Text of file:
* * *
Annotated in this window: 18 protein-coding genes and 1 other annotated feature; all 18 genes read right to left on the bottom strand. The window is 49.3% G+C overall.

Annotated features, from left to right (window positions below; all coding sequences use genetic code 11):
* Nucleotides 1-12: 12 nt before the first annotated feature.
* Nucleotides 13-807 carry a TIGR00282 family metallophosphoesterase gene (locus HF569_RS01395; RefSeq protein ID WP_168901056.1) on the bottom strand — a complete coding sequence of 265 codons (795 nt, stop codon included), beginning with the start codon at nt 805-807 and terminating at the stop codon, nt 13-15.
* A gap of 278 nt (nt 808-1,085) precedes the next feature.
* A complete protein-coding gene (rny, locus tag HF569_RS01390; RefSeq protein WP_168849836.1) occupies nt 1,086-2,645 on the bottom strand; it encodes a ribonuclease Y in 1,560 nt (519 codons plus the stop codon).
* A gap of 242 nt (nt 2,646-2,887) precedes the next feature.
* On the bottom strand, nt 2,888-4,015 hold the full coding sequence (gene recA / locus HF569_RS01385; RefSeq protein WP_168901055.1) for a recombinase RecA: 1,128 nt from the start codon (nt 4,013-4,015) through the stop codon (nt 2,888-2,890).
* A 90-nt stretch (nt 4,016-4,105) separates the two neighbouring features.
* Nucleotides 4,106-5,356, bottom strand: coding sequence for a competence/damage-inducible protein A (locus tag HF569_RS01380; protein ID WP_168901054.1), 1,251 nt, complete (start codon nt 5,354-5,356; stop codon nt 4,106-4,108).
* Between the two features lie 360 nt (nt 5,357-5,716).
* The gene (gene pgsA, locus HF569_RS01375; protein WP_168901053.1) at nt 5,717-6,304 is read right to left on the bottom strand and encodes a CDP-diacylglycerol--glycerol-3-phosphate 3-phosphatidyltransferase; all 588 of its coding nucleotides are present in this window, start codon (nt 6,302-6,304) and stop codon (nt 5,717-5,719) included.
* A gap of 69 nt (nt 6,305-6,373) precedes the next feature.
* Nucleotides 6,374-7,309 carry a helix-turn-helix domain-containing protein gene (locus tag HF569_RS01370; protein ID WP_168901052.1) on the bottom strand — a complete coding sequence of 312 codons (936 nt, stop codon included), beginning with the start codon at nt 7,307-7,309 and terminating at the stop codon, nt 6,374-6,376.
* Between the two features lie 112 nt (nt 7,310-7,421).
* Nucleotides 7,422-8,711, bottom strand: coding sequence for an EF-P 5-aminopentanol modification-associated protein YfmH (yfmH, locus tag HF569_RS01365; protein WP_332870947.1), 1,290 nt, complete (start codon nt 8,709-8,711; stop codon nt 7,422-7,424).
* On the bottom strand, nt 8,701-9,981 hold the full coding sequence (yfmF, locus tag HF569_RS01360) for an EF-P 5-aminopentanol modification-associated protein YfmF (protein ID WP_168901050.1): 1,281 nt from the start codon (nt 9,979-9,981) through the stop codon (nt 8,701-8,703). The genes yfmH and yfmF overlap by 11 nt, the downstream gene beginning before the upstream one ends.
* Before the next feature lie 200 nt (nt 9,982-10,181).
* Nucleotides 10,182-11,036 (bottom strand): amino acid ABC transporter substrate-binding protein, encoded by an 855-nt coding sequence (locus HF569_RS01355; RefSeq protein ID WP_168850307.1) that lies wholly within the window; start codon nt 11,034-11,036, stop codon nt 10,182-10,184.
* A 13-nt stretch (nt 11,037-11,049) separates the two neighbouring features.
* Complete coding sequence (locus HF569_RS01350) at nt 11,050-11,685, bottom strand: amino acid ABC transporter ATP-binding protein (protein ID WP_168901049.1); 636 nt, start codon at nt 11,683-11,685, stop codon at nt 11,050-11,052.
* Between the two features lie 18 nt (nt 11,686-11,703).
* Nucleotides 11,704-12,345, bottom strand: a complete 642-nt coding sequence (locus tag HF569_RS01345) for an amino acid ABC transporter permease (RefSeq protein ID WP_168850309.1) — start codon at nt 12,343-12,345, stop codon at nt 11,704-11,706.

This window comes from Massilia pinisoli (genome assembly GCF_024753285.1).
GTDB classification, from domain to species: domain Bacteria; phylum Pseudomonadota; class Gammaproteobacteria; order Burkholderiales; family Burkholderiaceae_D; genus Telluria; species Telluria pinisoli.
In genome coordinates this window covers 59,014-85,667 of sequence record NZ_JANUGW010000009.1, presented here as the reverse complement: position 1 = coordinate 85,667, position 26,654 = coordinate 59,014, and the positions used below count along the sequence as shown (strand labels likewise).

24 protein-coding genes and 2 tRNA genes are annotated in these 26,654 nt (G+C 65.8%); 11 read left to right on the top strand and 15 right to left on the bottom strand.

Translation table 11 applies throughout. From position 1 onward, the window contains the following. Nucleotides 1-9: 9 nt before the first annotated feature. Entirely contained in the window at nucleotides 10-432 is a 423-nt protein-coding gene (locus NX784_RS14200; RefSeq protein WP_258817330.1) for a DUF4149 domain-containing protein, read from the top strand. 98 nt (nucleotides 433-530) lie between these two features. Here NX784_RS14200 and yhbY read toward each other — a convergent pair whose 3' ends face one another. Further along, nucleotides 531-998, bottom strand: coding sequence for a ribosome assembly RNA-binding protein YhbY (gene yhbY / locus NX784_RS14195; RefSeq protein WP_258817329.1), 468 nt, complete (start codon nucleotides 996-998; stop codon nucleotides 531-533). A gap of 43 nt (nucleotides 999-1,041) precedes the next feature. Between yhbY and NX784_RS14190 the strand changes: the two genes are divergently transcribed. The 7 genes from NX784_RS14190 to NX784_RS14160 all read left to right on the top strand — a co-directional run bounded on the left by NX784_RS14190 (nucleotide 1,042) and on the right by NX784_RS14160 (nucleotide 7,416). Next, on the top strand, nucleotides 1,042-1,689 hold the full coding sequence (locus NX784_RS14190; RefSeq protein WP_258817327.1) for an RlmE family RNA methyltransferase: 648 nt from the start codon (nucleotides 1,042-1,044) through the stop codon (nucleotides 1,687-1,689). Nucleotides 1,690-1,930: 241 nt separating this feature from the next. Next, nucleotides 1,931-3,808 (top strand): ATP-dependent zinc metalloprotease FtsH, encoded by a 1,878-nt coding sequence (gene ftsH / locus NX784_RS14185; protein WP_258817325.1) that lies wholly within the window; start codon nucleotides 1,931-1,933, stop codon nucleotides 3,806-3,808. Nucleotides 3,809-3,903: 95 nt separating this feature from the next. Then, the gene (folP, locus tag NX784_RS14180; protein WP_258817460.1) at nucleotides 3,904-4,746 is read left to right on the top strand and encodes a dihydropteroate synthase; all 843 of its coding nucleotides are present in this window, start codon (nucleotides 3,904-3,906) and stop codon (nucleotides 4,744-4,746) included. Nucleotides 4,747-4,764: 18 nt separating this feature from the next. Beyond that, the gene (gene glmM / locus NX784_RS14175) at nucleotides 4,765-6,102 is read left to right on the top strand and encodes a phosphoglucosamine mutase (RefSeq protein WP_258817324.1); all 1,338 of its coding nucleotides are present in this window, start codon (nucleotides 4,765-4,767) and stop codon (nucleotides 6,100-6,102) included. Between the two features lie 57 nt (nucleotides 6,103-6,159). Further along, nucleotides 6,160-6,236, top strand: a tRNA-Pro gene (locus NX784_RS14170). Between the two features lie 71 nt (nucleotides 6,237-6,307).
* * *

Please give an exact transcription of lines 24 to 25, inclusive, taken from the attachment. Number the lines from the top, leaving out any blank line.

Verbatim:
This window comes from Massilia pinisoli (genome assembly GCF_024753285.1).
GTDB classification, from domain to species: domain Bacteria; phylum Pseudomonadota; class Gammaproteobacteria; order Burkholderiales; family Burkholderiaceae_D; genus Telluria; species Telluria pinisoli.